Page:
Maya Angelou

Disclaimer: The following blog post is not a reflection of the University of Wisconsin-Madison’s opinion on Maya Angelou.

By Simran Bedi.

Maya Angelou is revered today for her work as a poet, writer, actress, dancer, and activist. She was a woman of many talents and her wisdom lives on through her many works of art, most notably, her autobiographies. Angelou was born in 1928 in St. Louis, MO and had a traumatic childhood.[1] Her first autobiography, I Know Why the Caged Bird Sings, which she published in the late 1960s at the encouragement of James Baldwin, focuses on her early life and how she grappled with being a Black woman in a society that supported white men so heavily.

“Still I Rise”, performed by Maya Angelou

Angelou described the first time that she heard Dr. Martin Luther King Jr. speak on nonviolence that it was what she was waiting for. “It was like pouring water on a parched desert.”[2] This motivated her to participate in the civil rights movement and she helped the Southern Christian Leadership Conference stage a “Cabaret for Freedom.”[3] Shortly after her early work in the civil rights movement Angelou moved to Cairo, Egypt and then to Ghana where she worked as a journalist/editor and administrator at the University of Ghana.[4] While in Ghana, Malcolm X visited and announced he was creating the Organization of African-American Unity. The ideals of the organization spoke to Maya deeply and she decided to move back to the US in 1964 and join the organization.[5]

Back in the U.S,. Angelou worked closely with both Dr. King and Malcom X on their work for the civil rights movement. After Malcom X was assassinated and the Organization of African-American Unity crumbled, she worked more heavily on the Southern Christian leadership with Dr. King.[6] She remained a leader in the civil rights movement and was an influential woman in the nonviolent piece of it.

“The Africans in South Africa often said they had been inspired by Martin Luther King, Jr., and the Montgomery bus boycott of 1958. Well, we were going to give them something new, something visionary, to look up to. After we had cleansed ourselves and our country of hate, they would be able to study our methods, take heart from our example and let freedom ring in their country as it would ring in ours.”[7]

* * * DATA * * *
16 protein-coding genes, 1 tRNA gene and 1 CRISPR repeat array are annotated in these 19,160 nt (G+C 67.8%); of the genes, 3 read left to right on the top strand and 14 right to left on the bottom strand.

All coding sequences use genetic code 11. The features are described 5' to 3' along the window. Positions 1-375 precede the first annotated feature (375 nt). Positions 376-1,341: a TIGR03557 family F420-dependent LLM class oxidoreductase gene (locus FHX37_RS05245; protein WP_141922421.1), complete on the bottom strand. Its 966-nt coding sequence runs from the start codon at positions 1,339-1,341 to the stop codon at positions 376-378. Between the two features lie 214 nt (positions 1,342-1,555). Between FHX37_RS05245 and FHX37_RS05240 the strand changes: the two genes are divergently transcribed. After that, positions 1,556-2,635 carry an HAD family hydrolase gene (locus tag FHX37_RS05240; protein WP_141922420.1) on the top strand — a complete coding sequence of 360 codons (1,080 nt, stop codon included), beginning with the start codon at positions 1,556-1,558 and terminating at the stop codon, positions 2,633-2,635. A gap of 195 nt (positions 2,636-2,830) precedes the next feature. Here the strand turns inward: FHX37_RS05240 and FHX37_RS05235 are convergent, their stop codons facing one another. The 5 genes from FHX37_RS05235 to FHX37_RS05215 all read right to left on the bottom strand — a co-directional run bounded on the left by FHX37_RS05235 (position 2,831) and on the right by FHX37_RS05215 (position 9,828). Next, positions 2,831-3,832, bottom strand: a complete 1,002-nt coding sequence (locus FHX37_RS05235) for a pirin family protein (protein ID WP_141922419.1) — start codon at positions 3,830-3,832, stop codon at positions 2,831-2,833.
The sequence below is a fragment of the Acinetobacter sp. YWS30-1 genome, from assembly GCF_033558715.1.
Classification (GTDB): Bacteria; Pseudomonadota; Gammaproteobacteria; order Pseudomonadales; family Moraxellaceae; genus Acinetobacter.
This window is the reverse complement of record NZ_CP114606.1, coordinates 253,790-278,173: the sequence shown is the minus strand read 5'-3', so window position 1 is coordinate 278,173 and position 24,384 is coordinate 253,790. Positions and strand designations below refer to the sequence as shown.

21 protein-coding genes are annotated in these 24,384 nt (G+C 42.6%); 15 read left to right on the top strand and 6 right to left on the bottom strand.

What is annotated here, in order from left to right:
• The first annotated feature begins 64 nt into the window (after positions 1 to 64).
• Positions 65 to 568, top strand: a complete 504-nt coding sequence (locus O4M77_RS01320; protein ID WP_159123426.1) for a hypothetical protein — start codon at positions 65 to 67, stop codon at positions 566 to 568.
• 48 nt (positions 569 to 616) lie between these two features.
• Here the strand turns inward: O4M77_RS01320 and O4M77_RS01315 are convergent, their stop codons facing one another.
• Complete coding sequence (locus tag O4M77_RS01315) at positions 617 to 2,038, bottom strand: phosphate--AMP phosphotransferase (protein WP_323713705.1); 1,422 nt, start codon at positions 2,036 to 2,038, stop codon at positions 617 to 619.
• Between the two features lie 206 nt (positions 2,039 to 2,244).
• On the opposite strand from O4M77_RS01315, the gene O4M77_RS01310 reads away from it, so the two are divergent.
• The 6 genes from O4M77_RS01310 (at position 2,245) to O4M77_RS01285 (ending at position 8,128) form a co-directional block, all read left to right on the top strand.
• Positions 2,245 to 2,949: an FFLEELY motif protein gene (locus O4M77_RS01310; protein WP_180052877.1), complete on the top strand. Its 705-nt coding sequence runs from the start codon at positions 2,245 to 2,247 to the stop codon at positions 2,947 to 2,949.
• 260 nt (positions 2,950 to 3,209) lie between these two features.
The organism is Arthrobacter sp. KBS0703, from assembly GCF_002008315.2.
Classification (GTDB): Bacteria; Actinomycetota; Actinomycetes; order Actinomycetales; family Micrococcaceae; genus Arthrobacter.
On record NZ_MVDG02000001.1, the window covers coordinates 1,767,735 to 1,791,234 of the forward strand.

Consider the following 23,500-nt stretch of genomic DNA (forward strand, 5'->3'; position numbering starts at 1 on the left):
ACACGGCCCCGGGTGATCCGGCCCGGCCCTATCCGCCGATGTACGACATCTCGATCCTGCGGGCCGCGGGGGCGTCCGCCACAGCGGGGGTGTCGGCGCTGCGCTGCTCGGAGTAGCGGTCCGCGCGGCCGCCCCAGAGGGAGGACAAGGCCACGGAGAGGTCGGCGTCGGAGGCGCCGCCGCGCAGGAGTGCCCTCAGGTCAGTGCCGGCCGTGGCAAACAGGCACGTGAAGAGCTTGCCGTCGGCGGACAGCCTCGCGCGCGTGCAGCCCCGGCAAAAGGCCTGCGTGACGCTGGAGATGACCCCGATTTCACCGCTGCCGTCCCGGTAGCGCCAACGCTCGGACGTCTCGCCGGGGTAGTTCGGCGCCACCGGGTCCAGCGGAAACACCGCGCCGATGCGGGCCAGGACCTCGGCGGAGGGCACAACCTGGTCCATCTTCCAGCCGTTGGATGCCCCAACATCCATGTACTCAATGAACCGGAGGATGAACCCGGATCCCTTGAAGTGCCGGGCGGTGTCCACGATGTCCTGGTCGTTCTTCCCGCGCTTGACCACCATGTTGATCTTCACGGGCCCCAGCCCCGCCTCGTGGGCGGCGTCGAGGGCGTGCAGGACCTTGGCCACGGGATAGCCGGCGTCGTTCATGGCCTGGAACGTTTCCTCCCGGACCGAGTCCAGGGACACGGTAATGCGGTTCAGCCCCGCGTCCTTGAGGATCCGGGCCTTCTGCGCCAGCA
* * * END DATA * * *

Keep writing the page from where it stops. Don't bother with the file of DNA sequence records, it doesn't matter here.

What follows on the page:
After the civil rights movement, Maya continued her work as an activist but also remained doing what she loved as an artist. She won a Tony award, an Emmy award and three Grammys for her art.[8] She immersed herself into theatre as well as her poetry and produced beautiful work that granted her the opportunity to read an inaugural poem for Bill Clinton in 1993[9] Angelou also continued working as an educator later in her life and found passion in speaking about prison reform and how the current prison-industrial complex treats Black youth.[10] Maya Angelou passed away in 2014 at the age of 86, but lives on in her beautiful and profound autobiographies, poems, essays, plays and movies as well the lives she changed through her nonviolent activism.

[1] Biography: Caged Bird Legacy.” Caged Bird Legacy | The Legacy of Dr. Maya Angelou, May 3, 2021.

[2]‘Its Name was Freedom’: Maya Angelou’s Political Awakening by Martin Luther King.” BBC Arts. BBC. Accessed August 23, 2021.

[3] Mitchell, Jerry. “Maya Angelou Not JUST Poet, but Civil Rights Activist.” Ledger. The Clarion-Ledger., May 29, 2014.

[4] “Maya Angelou.” NCpedia. Accessed August 23, 2021.

[5] Angelou, Maya. A Song Flung up to Heaven. London: Virago Press, 2008.

[6] “Maya Angelou.” NCpedia. Accessed August 23, 2021.

[7] Angelou, Maya. A Song Flung up to Heaven. London: Virago Press, 2008.

[8] “Maya Angelou’s BIOGRAPHY.” The HistoryMakers. Accessed August 23, 2021.

[9] “Maya Angelou.” Poetry Foundation. Poetry Foundation. Accessed August 23, 2021.

[10] Craig, Jack. “Prison Labor and Mass Incarceration.” Just and Fair, April 19, 2020.